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TonyTax
TonyTax, Tax Consultant
Category: Tax
Satisfied Customers: 15946
Experience:  Inc Tax, CGT, Corp Tax, IHT, VAT.
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I sold a house in Jan 2014. It was my home from 1990, when

Resolved Question:

I sold a house in Jan 2014. It was my home from 1990, when I bought it, until 1998 at which point I went overseas and rented it out. I have calculated my CGT liability myself and have a sheet but would like someone to look over it to make sure I have applied the reliefs/allowances correctly and that it is in a format which will be acceptable to HMRC.
Submitted: 2 years ago.
Category: Tax
Expert:  TonyTax replied 2 years ago.
.

Would you like to upload the sheet please.
Customer: replied 2 years ago.

,

I can't actually see where I can upload?

Expert:  TonyTax replied 2 years ago.

You should see a paperclip icon or something similar. Alternatively, scan and email it to just answer and ask them to send it to me, TonyTax in the UK tax section.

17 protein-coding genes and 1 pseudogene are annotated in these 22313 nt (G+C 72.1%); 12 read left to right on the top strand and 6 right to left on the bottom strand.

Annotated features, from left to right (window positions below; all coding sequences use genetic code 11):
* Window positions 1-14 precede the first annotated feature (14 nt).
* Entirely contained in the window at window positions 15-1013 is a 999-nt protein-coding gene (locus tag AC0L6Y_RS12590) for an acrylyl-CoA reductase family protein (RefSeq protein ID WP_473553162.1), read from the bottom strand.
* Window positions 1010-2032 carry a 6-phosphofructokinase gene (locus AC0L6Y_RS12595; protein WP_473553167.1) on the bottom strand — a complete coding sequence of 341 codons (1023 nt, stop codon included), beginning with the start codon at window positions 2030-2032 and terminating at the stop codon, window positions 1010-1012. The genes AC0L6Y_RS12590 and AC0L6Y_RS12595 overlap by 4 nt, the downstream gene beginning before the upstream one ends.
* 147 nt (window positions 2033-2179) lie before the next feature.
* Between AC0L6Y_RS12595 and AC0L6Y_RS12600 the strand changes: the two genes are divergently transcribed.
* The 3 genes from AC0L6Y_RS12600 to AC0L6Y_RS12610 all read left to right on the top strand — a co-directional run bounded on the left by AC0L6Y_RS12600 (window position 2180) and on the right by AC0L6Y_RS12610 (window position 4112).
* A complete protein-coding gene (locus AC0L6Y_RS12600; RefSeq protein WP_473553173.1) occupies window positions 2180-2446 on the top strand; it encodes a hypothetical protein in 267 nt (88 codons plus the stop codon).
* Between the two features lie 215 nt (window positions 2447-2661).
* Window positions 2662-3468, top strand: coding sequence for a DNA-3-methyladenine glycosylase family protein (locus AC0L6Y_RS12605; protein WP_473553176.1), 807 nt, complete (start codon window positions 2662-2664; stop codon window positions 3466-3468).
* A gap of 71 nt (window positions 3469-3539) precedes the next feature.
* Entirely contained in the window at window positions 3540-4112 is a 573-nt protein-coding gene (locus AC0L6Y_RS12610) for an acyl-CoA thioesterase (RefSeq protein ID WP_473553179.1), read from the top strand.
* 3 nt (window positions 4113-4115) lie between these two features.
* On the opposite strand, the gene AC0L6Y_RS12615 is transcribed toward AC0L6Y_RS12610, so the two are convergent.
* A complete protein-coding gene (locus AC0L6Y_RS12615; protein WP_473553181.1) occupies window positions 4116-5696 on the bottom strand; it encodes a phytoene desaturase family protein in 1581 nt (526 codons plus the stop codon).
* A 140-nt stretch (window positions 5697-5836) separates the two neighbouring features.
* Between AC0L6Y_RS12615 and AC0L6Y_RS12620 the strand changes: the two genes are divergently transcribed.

Customer: replied 2 years ago.

Attachment: 2015-01-22_181929_cgt_schedule.xlsx

I can't see that this went the first time, did you get it?

Expert:  TonyTax replied 2 years ago.
Thanks.

Leave it with me while I take a look. I may have a question or two .
Expert:  TonyTax replied 2 years ago.
again.

What were the circumstances behind your move abroad?
Customer: replied 2 years ago.

I went to work in Tokyo, came back in 2012 and started working in UK again.

Expert:  TonyTax replied 2 years ago.